Cameron, reports Shipman, aware of the delicious irony, did not want “Europe to define his premiership” (!). There was a strong warning voice. George Osborne, Cameron’s friend, ally, and Chancellor of the Exchequer, had been opposed to the referendum pledge from the start and did not share his leader’s assurance of victory, and argued that the party should not honor its pledge, but there was no damping Cameron’s confidence, and perhaps – who knows? – a sense of obligation, too. I am reminded of another fateful moment in history: Robert E. Lee (had he made a pledge to President Jefferson Davis to knock out the Army of the Potomac by December?) deciding on a frontal assault at Gettysburg, and Longstreet’s fearful warning: “Sir, I do not think we can take that hill.”

One notable aspect of a campaign not short of incident and not lacking in the outlandish was the fact that not only two major groups campaigned in the In/Out referendum, but four. There was the Conservative-dominated and well-financed “Britain Stronger in Europe,” and there was the Labour Party’s “Labour in for Britain.” In a mainly unbiased account, Shipman lets his pro-Remain sympathies show here, not quite concealing the resentment that many Remainers feel to this day concerning Labour’s insistence on running its own pro-EU group and its refusal to share a pro-EU platform with Conservatives, subsequently neither properly supporting nor funding its own organization. All this went along with the lukewarm, even ambiguous, support for a Remain vote from the new socialist leader, Jeremy Corbyn, which fatally played into the hands of the Leave campaign. Corbyn’s lack of energetic commitment to the Remain cause caused great resentment among Remainers.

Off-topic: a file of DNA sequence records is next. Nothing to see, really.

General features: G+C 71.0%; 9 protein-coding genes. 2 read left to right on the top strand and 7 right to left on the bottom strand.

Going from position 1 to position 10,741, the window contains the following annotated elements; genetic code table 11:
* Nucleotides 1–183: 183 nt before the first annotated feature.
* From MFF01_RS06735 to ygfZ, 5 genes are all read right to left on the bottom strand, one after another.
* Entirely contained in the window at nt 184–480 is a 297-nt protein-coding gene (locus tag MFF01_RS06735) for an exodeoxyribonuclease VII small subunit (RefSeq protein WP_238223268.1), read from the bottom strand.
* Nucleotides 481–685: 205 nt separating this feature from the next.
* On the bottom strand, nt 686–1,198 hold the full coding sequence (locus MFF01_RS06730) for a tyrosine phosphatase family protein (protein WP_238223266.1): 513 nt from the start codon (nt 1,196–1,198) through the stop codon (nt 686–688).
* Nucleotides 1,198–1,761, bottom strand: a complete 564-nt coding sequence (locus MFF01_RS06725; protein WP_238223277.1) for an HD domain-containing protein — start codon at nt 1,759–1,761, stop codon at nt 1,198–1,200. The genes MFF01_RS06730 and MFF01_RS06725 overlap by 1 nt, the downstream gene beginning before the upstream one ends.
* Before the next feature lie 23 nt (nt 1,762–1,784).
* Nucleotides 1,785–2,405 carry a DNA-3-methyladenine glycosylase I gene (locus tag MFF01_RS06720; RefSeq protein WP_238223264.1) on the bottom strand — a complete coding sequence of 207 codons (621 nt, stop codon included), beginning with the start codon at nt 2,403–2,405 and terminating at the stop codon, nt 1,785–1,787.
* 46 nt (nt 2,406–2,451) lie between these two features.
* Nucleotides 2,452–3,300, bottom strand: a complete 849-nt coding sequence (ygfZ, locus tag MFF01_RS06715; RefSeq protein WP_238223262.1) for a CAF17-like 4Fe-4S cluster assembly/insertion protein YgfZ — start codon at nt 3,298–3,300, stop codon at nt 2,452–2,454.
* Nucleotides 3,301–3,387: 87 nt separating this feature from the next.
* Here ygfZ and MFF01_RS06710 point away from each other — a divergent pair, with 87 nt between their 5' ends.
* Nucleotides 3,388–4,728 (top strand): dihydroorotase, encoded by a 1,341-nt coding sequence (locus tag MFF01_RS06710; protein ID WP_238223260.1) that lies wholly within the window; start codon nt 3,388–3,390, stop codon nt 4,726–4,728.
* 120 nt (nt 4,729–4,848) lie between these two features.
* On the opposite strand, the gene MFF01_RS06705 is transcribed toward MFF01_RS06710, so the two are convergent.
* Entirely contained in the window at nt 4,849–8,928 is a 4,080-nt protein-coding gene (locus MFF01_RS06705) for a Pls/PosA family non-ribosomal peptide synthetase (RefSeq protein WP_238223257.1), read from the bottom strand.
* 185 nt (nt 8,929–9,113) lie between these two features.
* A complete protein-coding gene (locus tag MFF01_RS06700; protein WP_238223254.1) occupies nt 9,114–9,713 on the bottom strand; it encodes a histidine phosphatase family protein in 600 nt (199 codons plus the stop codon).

There were also two groups on the Leave side: Vote Leave, which was supported and led by well-known establishment politicians such as Boris Johnson and Michael Gove, and Leave.EU, which was financed by the millionaire euroskeptic, Arron Banks [6]. The two groups were involved during much of the campaigning in their own civil war and heartily despised one another. The question posed by this double division is, how destructive is division on the same side in politics? Looking at the Remain campaign, it is easy to argue that it divides strength, creates an impression of disunity, and wastes resources, yet viewed from the Leave perspective, it may be seen as a source of strength. Contrary to what some people believe, division and splits are not necessarily damaging. They may even be a source of strength, and there is a good case for arguing that the split in the Leave camp actually helped to increase the Leave vote.